Will Shanghai Stocks Crash Like Nasdaq Did in 2000 and 2001?

The sell-off in China is potentially far more important than the issue surrounding Greece’s in-or-out status. By our take it is more important, but the broader financial media still wants to spend more time talking about Greece. This massive sell-off in Chinese stocks might not be a surprise to many outsiders who did not get caught up in the hype from mid-2014 to about a month ago. China is doing what it can to stop the bloodletting, but reviews of the Shanghai chart and the Nasdaq tech bubble charts might make some investors fear a much deeper market correction in China.

What investors need to consider at this time is just how bad things might actually get. No one has a crystal ball, but there are two great previous lessons that can be used here. One is the massive run higher in Shanghai before the global recession in 2008, and the second is the Nasdaq bubble that was seen in the United States from 1998 into 2000. The question to ask is whether this time will be different. The Nasdaq tech bubble was truly a defiance of logic on valuations. The last run was the peak of the boom time before the credit bubble sent the world into recession.

24/7 Wall St. pulled some customized charts from Google Finance that show the lead up to the 1998 to 2000 Nasdaq tech bubble. We then ran a longer chart on the Shanghai chart, which turns out that the real comparison should be in the past 10 years. We have also reviewed trading action of late in exchange traded funds, funds and shares as follows: iShares China Large-Cap ETF (NYSEMKT: FXI), iShares MSCI Emerging Markets ETF (NYSEMKT: EEM), Baidu Inc. (NASDAQ: BIDU), Templeton Dragon Fund Inc. (NYSE: TDF) and CNOOC Ltd. (NYSE: CEO).

As is shown on the Shanghai Composite chart at the end of this report, the run from 2006 to late 2007 (which coincides with a U.S. rally) went from under 1,500 up to almost 6,000. Shanghai’s sell-off was during much of the U.S. and global credit malaise, and shares gave back almost all of their gains. Still, unlike the United States, the Shanghai composite just did not hold its recovery.

Now, let’s look at the last rally and crush-depth correction in Shanghai that took place from last year until the past month. The Shanghai Composite was stuck close to 2,000 for some time until 2014, then rocketed up to 5,000 in June of 2015. Is it possible to predict that the Shanghai Composite could go back down to 2,000? Anyone can predict anything of course, but what are the real chances of that happening?

Pure market technicians say they do not care about news, P/E ratios, a Grexit or whether China slows to 4% GDP growth. This certainly doesn’t feel or look like a 2007 to 2008 scenario, but the valuation rise and market rise that was seen did feel a lot like the Nasdaq tech bubble on a grander scale. It also seems uncanny about how much the Shanghai Composite run tracked the Nasdaq run with the same 2,000 to 5,000 price handles.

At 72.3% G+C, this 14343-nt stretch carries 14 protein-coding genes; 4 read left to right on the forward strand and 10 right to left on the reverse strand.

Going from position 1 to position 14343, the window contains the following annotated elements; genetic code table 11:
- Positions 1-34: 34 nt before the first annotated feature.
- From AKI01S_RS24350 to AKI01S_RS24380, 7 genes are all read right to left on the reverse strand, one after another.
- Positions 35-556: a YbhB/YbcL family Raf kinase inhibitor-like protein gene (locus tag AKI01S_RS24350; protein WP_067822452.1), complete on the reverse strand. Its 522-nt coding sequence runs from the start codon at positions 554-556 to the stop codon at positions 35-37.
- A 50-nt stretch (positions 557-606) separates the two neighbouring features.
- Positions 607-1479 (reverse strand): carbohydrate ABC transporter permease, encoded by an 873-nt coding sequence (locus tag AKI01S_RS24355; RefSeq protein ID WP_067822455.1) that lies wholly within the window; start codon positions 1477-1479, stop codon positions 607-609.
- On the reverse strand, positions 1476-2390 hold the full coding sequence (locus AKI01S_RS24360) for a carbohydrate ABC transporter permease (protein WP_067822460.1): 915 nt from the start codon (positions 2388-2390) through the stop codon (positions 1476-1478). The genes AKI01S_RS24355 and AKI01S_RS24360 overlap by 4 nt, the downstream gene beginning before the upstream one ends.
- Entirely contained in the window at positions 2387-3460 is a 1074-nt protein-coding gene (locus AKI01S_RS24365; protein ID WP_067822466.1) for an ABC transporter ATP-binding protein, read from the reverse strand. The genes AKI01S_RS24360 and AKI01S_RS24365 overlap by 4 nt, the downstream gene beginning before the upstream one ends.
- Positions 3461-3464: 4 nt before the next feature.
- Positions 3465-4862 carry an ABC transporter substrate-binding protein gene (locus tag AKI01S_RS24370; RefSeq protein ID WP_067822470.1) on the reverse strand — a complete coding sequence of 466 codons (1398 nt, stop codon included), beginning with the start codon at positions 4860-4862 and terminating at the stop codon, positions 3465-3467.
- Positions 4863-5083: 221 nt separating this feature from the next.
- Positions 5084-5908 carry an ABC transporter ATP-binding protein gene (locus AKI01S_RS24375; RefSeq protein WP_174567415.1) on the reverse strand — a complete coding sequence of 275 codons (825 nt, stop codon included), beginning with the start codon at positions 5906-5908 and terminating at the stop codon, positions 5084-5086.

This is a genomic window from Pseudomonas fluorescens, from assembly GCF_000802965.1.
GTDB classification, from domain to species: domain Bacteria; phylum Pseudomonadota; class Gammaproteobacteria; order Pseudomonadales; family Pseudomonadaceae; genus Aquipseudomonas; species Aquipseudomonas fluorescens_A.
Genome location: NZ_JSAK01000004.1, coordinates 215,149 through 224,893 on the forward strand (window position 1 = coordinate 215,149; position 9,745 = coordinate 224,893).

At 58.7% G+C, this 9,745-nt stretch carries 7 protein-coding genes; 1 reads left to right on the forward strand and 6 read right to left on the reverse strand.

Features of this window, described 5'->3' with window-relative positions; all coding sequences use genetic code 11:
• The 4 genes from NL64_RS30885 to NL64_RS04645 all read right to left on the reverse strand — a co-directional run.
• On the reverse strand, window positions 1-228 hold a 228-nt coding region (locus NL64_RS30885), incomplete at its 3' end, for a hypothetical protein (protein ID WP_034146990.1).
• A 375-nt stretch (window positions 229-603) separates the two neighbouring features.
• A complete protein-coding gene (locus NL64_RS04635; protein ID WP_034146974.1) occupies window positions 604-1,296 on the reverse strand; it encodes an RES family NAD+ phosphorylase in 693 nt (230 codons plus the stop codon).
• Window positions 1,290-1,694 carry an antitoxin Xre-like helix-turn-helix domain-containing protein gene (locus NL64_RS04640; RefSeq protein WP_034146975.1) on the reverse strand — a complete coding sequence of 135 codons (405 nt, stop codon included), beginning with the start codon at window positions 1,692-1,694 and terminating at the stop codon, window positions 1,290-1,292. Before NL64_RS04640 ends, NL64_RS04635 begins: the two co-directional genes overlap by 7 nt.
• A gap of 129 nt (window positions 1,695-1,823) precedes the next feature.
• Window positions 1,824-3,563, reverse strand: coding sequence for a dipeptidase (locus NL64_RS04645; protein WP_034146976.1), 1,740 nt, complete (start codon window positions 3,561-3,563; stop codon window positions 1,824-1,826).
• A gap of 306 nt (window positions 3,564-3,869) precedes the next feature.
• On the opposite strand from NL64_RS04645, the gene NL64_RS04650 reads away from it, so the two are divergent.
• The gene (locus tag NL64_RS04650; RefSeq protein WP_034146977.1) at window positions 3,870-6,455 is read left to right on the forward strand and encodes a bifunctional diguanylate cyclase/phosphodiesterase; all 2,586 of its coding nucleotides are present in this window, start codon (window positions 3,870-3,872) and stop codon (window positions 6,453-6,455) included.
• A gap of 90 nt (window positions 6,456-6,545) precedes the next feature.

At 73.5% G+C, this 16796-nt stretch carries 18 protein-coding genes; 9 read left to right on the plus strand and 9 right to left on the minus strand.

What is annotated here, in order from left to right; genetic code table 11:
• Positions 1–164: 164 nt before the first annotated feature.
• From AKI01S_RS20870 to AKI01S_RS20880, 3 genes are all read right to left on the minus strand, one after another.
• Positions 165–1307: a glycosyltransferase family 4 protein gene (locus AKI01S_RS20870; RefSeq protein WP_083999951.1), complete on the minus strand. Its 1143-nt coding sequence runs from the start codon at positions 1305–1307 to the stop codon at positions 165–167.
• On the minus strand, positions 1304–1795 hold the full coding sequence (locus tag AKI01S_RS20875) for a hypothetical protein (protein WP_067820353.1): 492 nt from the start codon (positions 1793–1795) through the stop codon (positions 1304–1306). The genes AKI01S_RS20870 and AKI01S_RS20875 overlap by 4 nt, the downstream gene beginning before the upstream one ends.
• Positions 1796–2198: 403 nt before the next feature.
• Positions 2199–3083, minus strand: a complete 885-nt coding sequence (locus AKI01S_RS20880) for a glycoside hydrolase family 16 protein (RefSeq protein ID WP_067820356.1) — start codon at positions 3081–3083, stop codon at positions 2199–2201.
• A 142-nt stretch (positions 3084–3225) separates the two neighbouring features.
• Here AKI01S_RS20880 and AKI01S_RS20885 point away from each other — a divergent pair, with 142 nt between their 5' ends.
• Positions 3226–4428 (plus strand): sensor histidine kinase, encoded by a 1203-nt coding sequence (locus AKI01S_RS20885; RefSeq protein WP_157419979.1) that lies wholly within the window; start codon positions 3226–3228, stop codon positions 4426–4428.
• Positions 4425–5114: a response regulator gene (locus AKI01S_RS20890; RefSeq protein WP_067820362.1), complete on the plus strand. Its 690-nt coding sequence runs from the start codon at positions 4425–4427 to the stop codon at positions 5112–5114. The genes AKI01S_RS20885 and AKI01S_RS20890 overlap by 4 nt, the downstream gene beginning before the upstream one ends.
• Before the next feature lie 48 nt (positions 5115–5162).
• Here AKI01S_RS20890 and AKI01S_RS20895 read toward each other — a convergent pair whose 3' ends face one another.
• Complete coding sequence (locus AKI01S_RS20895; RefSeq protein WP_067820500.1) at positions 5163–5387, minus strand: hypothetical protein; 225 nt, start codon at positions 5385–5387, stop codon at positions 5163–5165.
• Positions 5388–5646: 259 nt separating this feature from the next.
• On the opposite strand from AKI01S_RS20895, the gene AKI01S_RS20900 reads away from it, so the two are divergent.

If the Shanghai Composite does not hold up, then support levels are going to be hard to find anywhere close to the current levels. With the Shanghai Composite closing at roughly 3,500, it is down 1,500 points from its peak in June, for a trading loss of about 30% in a month.

The Nasdaq Composite Index took it on the chin after the 1998 to 2000 tech bubble. The old peak of 5,022 was on March 27, 2000. The Nasdaq went under 4,000 again briefly on April 4, 2000, and it was down at 3,500 by April 14, 2000. Does that sound like the Shanghai scenario?

Now what has to be considered is how long it took to get even lower. The Nasdaq hit a low of 3,042 for a loss of 40% on May 24, 2000, only to rally back to 4,000 by July 7, 2000. Unfortunately, then came a recession and the Nasdaq was down under 2,000 by March of 2001 — and the Nasdaq did not hit its all-time high above 5,000 again until 2015.

There are still some differences to consider here. First off, China allowed its market to bubble up way too high this time — and much was based on pure speculation, with cab drivers, student investment clubs and the public all getting in ahead of emerging market inclusions in A shares and the like. Valuations spiraled, and then China has allowed stock halts in close to half of the stocks, and they have prevented insiders owning more than 5% from selling shares for six months.

What if China begins banning short sales or pledges to punish short sales? This is not normal behavior, but China is not a normal market either. Here is how the key ETFs, funds and some equities covering China have performed.

iShares China Large-Cap ETF (NYSEMKT: FXI) was down nearly 7% at $39.08 on Wednesday. This ETF had moved about 70 million on the day so far, within a 52-week trading range of $36.72 to $52.85. Within the past month, FXI was trading nearly as high as $50 but it dropped off significantly. This is the main ETF of China.

iShares MSCI Emerging Markets ETF (NYSEMKT: EEM) was down 3.4% at $36.81, on a 52-week trading range of $36.72 to $45.85. The ETF hit a new 52-week low late on Wednesday after falling 10.4% over the course of the past month. EEM moved over 74 million on the day so far. This ETF says “emerging markets” but it is heavily dominated by Chinese stocks already.

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Baidu Inc. (NASDAQ: BIDU) shares were last seen down 1.5% to $184.70, in a 52-week trading range of $176.69 to $251.99. Over 5.7 million shares had been traded on the day thus far. Within the past month, Baidu shares were trading above $210 but have since fallen 12% to the current price level.

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